How we change what others think, feel, believe and do
Types of conjunction
Conjunctions are joining words or phrases that connect together phrases to form longer sentences.
I want you to go to the bar and buy me a drink.
Compound conjunctions come as phrases, where several words together act as a join. They typically end in 'as' or 'that'.
I will come with you as long as you promise to buy me a drink.
A Subordinating conjunction joins a subordinate clause to the main clause. A subordinate clause has dependency on the main clause, and cannot stand alone.
I will buy you a drink, although you do not deserve it.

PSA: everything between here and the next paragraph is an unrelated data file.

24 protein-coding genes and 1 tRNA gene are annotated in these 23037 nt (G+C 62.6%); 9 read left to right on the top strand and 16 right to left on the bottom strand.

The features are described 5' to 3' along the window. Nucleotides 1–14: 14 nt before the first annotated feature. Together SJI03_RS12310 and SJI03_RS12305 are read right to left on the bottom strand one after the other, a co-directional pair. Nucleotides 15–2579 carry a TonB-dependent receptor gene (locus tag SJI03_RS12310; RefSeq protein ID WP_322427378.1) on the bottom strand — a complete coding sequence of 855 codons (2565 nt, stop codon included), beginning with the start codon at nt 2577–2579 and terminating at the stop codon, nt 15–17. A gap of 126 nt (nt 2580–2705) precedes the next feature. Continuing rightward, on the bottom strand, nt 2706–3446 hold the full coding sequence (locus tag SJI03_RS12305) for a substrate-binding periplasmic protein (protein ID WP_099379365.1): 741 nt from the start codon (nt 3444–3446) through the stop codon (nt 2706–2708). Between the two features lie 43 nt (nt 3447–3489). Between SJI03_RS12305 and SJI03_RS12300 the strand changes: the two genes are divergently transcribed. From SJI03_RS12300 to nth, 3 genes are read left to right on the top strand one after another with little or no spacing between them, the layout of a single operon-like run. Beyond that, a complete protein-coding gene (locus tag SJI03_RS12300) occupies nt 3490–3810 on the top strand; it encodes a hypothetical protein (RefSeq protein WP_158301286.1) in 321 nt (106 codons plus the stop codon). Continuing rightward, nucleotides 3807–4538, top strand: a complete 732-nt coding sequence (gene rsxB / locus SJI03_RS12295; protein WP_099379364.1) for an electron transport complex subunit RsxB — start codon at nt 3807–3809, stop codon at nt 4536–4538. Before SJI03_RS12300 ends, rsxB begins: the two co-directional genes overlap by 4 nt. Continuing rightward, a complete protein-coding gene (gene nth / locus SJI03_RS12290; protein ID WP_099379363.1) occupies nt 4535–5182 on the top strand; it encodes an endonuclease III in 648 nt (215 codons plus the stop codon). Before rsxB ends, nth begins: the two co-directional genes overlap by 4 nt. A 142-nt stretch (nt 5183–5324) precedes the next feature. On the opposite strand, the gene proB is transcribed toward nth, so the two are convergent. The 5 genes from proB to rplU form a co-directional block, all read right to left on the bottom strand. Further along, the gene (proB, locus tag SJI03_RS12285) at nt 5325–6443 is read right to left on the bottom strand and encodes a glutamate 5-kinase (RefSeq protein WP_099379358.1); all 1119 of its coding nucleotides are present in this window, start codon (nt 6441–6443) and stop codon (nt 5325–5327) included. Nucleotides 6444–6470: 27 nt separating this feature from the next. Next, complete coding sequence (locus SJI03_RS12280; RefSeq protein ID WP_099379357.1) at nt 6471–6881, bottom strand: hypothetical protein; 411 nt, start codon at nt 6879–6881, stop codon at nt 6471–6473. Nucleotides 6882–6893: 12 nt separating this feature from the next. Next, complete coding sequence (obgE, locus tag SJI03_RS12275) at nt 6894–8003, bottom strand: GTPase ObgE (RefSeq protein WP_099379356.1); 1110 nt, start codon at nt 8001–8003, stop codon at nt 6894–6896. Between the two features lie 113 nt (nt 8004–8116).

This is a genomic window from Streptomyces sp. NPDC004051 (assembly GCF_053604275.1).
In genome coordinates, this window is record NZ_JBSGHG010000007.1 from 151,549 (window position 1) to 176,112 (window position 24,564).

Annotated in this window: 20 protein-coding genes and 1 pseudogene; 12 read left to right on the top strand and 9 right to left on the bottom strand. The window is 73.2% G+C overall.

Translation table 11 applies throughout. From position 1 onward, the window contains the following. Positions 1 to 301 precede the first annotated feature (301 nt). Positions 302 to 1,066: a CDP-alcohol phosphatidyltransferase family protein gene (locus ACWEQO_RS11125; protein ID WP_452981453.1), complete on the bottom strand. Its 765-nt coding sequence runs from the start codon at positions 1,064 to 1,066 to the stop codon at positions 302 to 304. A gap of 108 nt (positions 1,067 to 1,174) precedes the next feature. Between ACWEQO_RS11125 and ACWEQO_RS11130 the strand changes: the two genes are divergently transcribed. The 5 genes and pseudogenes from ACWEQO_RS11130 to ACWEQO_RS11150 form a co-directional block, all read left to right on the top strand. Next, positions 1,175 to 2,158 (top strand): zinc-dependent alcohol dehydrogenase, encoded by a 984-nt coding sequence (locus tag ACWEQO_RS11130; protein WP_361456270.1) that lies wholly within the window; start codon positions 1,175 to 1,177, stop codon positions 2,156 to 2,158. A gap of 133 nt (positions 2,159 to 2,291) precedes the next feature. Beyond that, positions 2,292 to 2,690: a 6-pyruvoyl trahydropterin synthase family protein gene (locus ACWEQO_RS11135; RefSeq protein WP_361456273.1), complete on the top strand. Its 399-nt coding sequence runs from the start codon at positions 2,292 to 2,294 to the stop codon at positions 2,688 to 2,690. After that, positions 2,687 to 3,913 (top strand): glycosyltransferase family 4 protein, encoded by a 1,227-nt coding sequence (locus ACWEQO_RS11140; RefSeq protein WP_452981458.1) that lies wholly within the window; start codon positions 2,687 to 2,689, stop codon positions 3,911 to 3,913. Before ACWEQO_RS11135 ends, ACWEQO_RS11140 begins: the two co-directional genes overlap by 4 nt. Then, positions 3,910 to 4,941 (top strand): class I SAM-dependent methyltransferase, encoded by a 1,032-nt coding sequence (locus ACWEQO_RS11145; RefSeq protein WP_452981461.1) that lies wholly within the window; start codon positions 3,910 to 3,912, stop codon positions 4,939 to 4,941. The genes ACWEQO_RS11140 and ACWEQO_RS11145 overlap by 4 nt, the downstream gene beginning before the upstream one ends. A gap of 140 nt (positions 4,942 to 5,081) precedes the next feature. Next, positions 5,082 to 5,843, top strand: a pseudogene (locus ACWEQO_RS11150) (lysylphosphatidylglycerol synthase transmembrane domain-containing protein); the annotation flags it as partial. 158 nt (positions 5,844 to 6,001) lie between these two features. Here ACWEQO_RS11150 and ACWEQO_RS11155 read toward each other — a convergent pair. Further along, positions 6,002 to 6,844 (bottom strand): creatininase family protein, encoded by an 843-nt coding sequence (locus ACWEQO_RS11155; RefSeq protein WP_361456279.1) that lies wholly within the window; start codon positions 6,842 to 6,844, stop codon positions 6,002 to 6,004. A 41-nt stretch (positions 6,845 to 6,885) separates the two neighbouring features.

Correlative conjunctions surround a word or phrase and show how the two phrases are correlated (often causally).
I am so very rich that I will buy you a drink.
Sometimes other parts of speech can be act as conjunctions.
I'll call you directly I get home. (adverbial conjunction)
I'll call you the instant I get home. (nominal conjunction)
I'll call you, seeing as you are here. (verbal conjunction)